The evil Prince Prospero is riding through the Catania village when he sees that the peasants are dying of Red Death plague. Prospero asks to burn down the village and he is offended by the villagers Gino and his father-in-law Ludovico. He decides to kill them, but Gino's wife, the young and beautiful Francesca, begs for the lives of her husband and her father and Prospero brings them alive to his castle expecting to corrupt Francesca. Propero worships Satan and invites his noble friends to stay in his castle that is a shelter of depravity against the plague. When Prospero invites his guests to attend a masked ball, he sees a red hooded stranger and he believes that Satan himself has attended his party. But soon he learns who his mysterious guest is.Written by
Claudio Carvalho, Rio de Janeiro, Brazil
LOOK INTO THIS FACE - SHUDDER... at the blood-stained dance of the Red Death! TREMBLE... to the hideous tortures of the catacombs of Kali! GASP... at the sacrifice of the innocent virgin to the vengeance of Baal! See more »
The last words spoken in this film (by the Red Death character) are "sic transit gloria mundi" which translates into English as "thus goes the glory of the world". See more »
Clear discontinuity between shots when Read Death asks Prospero why would he be afraid to die. See more »
But Satan rules the universe! I made a pact with him!
Man in red:
He does not rule alone... and your pact with him will not save you.
There is no other God! Satan killed him!
Man in red:
Each man creates his own God for himself, his own Heaven, his own Hell.
Let me see your face!
[He unmasks the Man in Red to reveal his own bloodstained face]
Man in red:
Your Hell, Prince Prospero... and the moment of your death.
See more »
Satanic cards are put by an animated hand on the red background during the closing credits, finishing with the death card "La mort". See more »
The original UK cinema version was heavily cut by the BBFC to edit lines of implied sexual dialogue, the killing of Juliana by the falcon, and scenes of burning people (including Alfredo in the ape costume), and to completely remove the entire black mass dream sequence. Video and DVD releases fully restore the BBFC cuts though the print used is an edited U.S version which misses some dialogue as well as a shot of Francesca being slapped across the face by one of Prospero's soldiers. See more »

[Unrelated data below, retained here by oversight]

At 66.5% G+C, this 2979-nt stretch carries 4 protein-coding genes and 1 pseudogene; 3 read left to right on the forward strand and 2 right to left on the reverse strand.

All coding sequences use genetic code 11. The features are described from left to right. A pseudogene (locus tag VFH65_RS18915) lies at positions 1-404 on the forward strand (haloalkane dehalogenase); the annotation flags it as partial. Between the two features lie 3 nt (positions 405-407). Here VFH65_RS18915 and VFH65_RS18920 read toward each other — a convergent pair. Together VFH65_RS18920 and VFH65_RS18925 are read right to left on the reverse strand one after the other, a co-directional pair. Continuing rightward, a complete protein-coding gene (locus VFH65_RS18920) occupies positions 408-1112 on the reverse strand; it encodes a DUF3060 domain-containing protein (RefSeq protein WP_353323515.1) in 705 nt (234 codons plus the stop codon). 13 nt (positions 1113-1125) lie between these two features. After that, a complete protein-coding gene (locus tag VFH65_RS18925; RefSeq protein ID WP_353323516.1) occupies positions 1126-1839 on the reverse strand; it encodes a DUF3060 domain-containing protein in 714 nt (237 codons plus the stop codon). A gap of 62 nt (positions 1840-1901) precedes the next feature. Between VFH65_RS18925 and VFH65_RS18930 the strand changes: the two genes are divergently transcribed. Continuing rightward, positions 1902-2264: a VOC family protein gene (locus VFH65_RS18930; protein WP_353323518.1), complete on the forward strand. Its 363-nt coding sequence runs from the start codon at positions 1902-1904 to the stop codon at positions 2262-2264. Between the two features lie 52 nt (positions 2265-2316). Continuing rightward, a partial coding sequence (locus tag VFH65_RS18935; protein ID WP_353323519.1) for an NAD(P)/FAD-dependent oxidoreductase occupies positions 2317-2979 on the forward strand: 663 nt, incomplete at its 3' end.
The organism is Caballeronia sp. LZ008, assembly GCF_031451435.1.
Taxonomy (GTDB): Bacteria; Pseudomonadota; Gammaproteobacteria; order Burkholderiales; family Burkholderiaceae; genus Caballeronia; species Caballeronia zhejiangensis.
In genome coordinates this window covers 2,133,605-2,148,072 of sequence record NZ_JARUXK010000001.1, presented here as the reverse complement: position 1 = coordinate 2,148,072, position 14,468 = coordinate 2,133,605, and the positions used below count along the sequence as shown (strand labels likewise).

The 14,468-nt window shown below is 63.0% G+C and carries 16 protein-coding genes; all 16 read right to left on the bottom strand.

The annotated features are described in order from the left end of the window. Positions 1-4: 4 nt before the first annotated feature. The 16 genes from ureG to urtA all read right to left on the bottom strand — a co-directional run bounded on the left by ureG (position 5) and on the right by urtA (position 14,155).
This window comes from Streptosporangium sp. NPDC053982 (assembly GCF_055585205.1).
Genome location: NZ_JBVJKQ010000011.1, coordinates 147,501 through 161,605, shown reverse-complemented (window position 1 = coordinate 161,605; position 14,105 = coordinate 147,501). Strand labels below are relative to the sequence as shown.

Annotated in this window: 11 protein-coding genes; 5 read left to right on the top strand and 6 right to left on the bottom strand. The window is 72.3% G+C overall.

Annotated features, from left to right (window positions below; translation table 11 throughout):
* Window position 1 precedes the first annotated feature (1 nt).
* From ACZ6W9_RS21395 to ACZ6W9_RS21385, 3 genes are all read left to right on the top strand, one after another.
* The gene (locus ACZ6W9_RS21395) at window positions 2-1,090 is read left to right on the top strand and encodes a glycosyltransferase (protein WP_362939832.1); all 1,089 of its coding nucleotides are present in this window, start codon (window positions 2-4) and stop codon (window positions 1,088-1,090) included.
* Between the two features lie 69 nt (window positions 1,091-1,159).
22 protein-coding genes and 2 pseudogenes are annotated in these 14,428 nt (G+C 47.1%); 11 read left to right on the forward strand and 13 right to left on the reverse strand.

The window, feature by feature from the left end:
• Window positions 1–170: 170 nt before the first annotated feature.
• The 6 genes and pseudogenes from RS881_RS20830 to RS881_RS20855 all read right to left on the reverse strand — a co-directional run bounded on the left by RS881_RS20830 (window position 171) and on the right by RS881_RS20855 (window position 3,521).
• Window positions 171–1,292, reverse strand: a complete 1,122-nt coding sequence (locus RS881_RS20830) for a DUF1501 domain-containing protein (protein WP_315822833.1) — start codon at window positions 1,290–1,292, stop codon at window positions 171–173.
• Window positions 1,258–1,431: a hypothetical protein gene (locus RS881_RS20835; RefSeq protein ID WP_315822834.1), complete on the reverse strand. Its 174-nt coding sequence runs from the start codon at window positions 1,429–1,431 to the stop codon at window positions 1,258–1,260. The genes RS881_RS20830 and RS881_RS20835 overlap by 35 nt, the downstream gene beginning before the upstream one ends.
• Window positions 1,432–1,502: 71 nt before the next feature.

Possibly the best of the Roger Corman-Vincent Price series of film adaptations of the stories of Edgar Allen Poe, 'The Masque of the Red Death' is a chilling and malevolent tale of decadent devil-worshippers holed up in a castle while the Red Death claims its victims in the village outside.
Vincent Price was a gloriously hammy actor who played horror roles with the utmost seriousness. His characterization of Prince Prospero in this movie is brilliant - a man without a soul or heart who is only conquered when a girl of equal faith enters his castle (the wooden Jane Asher as Francesca). In support Hazel Court as the would-be Bride of Satan Juliana, and Patrick Magee as the corrupt Alfredo are particularly worthy of note.
The dwarf's revenge on Alfredo during the masque is as chilling as anything which came before in films such as 1932's 'Freaks'; while the film shimmers with beautiful cinematography (especially the coloured rooms) and simmers with corruption. The combined effect is superb and makes the film a memorable experience.
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